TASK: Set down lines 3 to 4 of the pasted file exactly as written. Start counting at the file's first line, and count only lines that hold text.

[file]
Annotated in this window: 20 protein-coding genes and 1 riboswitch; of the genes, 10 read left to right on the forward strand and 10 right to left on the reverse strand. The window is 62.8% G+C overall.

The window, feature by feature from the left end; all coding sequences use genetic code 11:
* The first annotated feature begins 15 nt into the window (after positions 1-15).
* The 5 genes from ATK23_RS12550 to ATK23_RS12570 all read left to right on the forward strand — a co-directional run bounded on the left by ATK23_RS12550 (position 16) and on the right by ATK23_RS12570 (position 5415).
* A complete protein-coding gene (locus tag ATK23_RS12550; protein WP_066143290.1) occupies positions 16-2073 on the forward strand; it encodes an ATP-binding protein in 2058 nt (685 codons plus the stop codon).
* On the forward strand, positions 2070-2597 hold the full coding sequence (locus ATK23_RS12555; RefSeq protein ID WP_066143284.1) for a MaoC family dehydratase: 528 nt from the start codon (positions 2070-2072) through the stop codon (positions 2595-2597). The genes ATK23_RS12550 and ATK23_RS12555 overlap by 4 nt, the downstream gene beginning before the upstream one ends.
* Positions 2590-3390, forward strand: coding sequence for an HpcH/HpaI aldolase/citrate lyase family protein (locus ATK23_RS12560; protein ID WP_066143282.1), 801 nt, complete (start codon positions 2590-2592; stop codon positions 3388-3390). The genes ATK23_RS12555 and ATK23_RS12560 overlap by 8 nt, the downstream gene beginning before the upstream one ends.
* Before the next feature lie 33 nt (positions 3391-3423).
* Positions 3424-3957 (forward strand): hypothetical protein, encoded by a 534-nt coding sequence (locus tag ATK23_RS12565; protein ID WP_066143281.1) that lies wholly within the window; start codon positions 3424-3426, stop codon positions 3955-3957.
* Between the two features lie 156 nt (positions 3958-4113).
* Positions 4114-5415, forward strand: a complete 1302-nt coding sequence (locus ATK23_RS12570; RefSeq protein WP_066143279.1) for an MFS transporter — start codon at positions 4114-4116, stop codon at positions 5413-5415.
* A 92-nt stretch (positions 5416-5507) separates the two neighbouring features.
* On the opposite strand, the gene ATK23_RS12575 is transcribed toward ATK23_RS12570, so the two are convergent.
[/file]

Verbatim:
* The first annotated feature begins 15 nt into the window (after positions 1-15).
* The 5 genes from ATK23_RS12550 to ATK23_RS12570 all read left to right on the forward strand — a co-directional run bounded on the left by ATK23_RS12550 (position 16) and on the right by ATK23_RS12570 (position 5415).